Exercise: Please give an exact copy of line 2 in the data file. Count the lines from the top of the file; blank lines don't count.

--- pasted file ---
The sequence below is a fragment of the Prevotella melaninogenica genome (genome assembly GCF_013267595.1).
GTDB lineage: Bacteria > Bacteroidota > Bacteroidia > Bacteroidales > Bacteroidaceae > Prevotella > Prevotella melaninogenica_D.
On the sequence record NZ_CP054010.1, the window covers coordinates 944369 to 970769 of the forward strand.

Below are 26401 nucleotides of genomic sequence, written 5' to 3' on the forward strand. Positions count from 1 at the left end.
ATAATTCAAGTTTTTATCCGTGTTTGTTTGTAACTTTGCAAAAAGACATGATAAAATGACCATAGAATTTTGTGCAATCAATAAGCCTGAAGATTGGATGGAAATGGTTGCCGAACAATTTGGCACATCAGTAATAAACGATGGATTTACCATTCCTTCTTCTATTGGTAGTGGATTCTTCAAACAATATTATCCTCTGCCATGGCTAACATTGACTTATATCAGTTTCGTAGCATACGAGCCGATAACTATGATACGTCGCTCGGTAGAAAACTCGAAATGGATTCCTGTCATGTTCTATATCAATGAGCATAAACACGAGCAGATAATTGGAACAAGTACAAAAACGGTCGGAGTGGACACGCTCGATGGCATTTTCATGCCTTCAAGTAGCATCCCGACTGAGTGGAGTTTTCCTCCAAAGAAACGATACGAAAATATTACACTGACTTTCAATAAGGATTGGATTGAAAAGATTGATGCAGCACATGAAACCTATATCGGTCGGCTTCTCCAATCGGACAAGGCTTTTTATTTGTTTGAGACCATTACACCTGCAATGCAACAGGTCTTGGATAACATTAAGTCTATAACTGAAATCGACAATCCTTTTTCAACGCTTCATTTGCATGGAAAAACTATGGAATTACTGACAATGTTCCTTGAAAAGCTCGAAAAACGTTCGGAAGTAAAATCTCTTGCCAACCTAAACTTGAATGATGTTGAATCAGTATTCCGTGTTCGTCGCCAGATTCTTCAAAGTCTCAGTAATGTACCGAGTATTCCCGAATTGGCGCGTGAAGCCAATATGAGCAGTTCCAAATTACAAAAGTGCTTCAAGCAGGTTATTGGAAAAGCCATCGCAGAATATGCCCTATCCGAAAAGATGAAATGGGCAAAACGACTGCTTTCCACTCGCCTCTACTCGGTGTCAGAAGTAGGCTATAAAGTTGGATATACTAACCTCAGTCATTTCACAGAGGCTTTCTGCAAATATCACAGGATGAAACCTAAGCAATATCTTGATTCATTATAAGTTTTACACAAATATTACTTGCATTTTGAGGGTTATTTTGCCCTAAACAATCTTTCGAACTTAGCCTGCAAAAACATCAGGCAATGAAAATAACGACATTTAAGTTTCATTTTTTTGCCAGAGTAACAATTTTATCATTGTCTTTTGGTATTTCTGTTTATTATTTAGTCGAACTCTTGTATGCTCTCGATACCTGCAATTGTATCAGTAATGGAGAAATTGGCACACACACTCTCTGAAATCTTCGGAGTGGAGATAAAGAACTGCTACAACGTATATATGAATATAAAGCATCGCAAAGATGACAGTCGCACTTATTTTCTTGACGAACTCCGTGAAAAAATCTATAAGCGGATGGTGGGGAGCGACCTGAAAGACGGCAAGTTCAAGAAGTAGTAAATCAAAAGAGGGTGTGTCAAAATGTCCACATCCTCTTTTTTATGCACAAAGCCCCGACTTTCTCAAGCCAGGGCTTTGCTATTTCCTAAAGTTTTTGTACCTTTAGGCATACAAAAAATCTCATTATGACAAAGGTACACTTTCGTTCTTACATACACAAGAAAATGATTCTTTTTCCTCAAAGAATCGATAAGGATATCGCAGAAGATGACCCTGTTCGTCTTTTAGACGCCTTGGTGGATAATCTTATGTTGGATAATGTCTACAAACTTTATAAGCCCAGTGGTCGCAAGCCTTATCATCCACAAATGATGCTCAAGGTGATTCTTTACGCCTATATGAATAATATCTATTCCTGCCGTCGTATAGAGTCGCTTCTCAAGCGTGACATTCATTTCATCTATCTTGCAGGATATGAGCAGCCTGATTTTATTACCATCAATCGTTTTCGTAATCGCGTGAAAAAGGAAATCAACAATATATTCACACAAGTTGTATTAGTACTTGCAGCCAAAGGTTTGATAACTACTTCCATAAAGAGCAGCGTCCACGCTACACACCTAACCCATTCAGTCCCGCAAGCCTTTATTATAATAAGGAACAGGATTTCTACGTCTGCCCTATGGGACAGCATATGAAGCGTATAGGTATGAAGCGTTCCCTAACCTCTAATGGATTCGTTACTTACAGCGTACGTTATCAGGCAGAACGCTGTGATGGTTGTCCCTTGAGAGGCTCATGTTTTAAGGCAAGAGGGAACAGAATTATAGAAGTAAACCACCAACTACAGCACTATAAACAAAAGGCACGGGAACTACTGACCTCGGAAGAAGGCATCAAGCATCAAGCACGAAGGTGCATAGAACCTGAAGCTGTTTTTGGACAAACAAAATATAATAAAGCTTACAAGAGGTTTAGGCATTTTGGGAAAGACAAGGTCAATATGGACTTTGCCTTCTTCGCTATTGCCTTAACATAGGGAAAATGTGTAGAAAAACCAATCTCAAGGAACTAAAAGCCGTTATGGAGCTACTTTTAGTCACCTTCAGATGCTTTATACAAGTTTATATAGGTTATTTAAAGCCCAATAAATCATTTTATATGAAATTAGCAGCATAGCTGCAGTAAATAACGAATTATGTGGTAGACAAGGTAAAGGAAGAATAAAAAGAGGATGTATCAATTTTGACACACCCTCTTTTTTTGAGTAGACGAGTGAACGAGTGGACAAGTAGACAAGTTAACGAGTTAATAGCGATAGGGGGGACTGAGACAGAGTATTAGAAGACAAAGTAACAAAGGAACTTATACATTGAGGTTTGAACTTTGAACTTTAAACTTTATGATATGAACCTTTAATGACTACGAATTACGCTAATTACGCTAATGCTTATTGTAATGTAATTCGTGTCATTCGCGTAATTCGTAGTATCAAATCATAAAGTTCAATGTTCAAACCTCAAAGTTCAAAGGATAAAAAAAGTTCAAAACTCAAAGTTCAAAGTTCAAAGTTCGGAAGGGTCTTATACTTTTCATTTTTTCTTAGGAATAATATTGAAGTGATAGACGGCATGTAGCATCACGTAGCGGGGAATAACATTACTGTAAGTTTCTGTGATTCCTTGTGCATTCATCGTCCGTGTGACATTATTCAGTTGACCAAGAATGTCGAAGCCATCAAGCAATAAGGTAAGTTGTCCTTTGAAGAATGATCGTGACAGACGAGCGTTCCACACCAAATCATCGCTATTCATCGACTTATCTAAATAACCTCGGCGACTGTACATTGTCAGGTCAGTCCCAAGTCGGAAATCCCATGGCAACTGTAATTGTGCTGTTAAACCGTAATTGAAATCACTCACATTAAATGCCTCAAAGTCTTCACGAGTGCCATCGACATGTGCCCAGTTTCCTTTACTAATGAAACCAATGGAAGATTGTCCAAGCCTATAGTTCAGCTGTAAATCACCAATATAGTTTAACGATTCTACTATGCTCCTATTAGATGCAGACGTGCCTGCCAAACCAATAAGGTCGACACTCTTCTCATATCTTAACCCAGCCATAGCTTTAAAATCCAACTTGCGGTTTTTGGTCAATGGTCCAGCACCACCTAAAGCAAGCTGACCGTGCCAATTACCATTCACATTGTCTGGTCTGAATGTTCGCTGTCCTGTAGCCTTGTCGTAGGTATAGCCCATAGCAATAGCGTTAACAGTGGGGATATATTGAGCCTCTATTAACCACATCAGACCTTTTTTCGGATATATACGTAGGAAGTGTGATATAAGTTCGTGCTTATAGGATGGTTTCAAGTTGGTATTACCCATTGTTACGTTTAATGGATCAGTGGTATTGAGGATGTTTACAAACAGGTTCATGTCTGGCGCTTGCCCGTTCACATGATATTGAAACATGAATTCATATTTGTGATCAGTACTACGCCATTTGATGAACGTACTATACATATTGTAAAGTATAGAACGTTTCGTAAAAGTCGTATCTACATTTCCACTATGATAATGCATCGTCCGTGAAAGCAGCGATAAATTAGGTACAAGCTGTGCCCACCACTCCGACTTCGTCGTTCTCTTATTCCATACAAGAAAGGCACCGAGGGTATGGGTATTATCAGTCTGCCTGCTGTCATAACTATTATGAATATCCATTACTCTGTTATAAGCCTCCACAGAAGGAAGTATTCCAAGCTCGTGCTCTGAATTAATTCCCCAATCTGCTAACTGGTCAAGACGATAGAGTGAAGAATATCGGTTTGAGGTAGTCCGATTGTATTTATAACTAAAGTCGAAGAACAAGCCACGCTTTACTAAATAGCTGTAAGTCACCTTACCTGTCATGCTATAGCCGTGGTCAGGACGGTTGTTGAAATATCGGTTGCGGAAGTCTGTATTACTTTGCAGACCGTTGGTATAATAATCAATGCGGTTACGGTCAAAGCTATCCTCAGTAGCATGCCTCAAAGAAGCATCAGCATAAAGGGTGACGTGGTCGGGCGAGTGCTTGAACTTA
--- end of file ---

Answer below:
GTDB lineage: Bacteria > Bacteroidota > Bacteroidia > Bacteroidales > Bacteroidaceae > Prevotella > Prevotella melaninogenica_D.